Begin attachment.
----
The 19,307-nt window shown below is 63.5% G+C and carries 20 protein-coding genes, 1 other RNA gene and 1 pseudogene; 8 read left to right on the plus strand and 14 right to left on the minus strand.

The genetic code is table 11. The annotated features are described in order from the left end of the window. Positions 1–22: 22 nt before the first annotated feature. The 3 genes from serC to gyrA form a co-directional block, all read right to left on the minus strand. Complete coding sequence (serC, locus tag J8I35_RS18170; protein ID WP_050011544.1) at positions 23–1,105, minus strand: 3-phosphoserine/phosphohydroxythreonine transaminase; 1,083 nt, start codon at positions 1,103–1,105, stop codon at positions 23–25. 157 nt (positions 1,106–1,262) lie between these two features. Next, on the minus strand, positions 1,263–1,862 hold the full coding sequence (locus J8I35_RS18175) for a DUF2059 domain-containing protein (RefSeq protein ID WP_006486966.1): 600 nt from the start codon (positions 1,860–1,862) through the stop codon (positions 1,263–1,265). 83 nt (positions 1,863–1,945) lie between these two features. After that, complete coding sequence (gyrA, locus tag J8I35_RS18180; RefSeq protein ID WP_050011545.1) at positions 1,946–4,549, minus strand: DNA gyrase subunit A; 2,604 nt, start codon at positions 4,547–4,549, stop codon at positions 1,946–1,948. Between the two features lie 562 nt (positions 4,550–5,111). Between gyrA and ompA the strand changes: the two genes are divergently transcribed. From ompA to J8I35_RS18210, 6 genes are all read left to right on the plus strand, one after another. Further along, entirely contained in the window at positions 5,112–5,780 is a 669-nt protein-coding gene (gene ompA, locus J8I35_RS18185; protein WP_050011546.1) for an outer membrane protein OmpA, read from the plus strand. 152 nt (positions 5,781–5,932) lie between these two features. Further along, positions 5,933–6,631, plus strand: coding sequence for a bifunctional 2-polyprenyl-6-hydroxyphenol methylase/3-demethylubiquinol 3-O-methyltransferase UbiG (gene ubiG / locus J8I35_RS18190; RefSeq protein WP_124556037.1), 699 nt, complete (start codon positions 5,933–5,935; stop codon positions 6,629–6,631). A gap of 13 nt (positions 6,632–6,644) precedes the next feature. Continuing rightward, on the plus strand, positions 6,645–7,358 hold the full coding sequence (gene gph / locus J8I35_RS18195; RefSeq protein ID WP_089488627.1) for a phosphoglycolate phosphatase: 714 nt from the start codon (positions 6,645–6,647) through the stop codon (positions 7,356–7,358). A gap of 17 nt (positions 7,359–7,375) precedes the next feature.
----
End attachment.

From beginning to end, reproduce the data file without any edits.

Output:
The 19,307-nt window shown below is 63.5% G+C and carries 20 protein-coding genes, 1 other RNA gene and 1 pseudogene; 8 read left to right on the plus strand and 14 right to left on the minus strand.

The genetic code is table 11. The annotated features are described in order from the left end of the window. Positions 1–22: 22 nt before the first annotated feature. The 3 genes from serC to gyrA form a co-directional block, all read right to left on the minus strand. Complete coding sequence (serC, locus tag J8I35_RS18170; protein ID WP_050011544.1) at positions 23–1,105, minus strand: 3-phosphoserine/phosphohydroxythreonine transaminase; 1,083 nt, start codon at positions 1,103–1,105, stop codon at positions 23–25. 157 nt (positions 1,106–1,262) lie between these two features. Next, on the minus strand, positions 1,263–1,862 hold the full coding sequence (locus J8I35_RS18175) for a DUF2059 domain-containing protein (RefSeq protein ID WP_006486966.1): 600 nt from the start codon (positions 1,860–1,862) through the stop codon (positions 1,263–1,265). 83 nt (positions 1,863–1,945) lie between these two features. After that, complete coding sequence (gyrA, locus tag J8I35_RS18180; RefSeq protein ID WP_050011545.1) at positions 1,946–4,549, minus strand: DNA gyrase subunit A; 2,604 nt, start codon at positions 4,547–4,549, stop codon at positions 1,946–1,948. Between the two features lie 562 nt (positions 4,550–5,111). Between gyrA and ompA the strand changes: the two genes are divergently transcribed. From ompA to J8I35_RS18210, 6 genes are all read left to right on the plus strand, one after another. Further along, entirely contained in the window at positions 5,112–5,780 is a 669-nt protein-coding gene (gene ompA, locus J8I35_RS18185; protein WP_050011546.1) for an outer membrane protein OmpA, read from the plus strand. 152 nt (positions 5,781–5,932) lie between these two features. Further along, positions 5,933–6,631, plus strand: coding sequence for a bifunctional 2-polyprenyl-6-hydroxyphenol methylase/3-demethylubiquinol 3-O-methyltransferase UbiG (gene ubiG / locus J8I35_RS18190; RefSeq protein WP_124556037.1), 699 nt, complete (start codon positions 5,933–5,935; stop codon positions 6,629–6,631). A gap of 13 nt (positions 6,632–6,644) precedes the next feature. Continuing rightward, on the plus strand, positions 6,645–7,358 hold the full coding sequence (gene gph / locus J8I35_RS18195; RefSeq protein ID WP_089488627.1) for a phosphoglycolate phosphatase: 714 nt from the start codon (positions 6,645–6,647) through the stop codon (positions 7,356–7,358). A gap of 17 nt (positions 7,359–7,375) precedes the next feature.